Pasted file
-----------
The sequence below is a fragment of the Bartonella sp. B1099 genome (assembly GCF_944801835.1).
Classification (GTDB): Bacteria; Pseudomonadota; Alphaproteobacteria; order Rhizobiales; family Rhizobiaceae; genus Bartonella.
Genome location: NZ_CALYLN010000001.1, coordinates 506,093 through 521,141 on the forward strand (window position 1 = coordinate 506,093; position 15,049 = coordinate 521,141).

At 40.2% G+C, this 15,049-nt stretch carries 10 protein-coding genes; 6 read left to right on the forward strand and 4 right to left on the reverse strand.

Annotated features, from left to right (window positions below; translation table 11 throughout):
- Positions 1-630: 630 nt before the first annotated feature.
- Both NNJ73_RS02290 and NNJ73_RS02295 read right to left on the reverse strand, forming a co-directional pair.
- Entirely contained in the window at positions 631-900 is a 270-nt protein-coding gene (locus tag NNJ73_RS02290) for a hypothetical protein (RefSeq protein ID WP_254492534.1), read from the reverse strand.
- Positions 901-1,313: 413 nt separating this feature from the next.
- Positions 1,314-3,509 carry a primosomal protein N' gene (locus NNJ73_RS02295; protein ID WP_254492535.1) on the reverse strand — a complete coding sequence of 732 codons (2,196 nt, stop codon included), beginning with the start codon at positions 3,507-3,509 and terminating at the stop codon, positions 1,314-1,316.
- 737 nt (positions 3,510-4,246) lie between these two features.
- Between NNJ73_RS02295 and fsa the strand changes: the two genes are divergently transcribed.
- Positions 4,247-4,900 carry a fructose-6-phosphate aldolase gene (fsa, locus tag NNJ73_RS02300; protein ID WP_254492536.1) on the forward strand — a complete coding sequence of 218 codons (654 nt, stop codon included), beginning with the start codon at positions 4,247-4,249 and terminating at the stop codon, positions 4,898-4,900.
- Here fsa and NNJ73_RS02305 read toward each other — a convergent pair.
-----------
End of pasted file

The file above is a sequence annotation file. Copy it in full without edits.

The sequence below is a fragment of the Bartonella sp. B1099 genome (assembly GCF_944801835.1).
Classification (GTDB): Bacteria; Pseudomonadota; Alphaproteobacteria; order Rhizobiales; family Rhizobiaceae; genus Bartonella.
Genome location: NZ_CALYLN010000001.1, coordinates 506,093 through 521,141 on the forward strand (window position 1 = coordinate 506,093; position 15,049 = coordinate 521,141).

At 40.2% G+C, this 15,049-nt stretch carries 10 protein-coding genes; 6 read left to right on the forward strand and 4 right to left on the reverse strand.

Annotated features, from left to right (window positions below; translation table 11 throughout):
- Positions 1-630: 630 nt before the first annotated feature.
- Both NNJ73_RS02290 and NNJ73_RS02295 read right to left on the reverse strand, forming a co-directional pair.
- Entirely contained in the window at positions 631-900 is a 270-nt protein-coding gene (locus tag NNJ73_RS02290) for a hypothetical protein (RefSeq protein ID WP_254492534.1), read from the reverse strand.
- Positions 901-1,313: 413 nt separating this feature from the next.
- Positions 1,314-3,509 carry a primosomal protein N' gene (locus NNJ73_RS02295; protein ID WP_254492535.1) on the reverse strand — a complete coding sequence of 732 codons (2,196 nt, stop codon included), beginning with the start codon at positions 3,507-3,509 and terminating at the stop codon, positions 1,314-1,316.
- 737 nt (positions 3,510-4,246) lie between these two features.
- Between NNJ73_RS02295 and fsa the strand changes: the two genes are divergently transcribed.
- Positions 4,247-4,900 carry a fructose-6-phosphate aldolase gene (fsa, locus tag NNJ73_RS02300; protein ID WP_254492536.1) on the forward strand — a complete coding sequence of 218 codons (654 nt, stop codon included), beginning with the start codon at positions 4,247-4,249 and terminating at the stop codon, positions 4,898-4,900.
- Here fsa and NNJ73_RS02305 read toward each other — a convergent pair.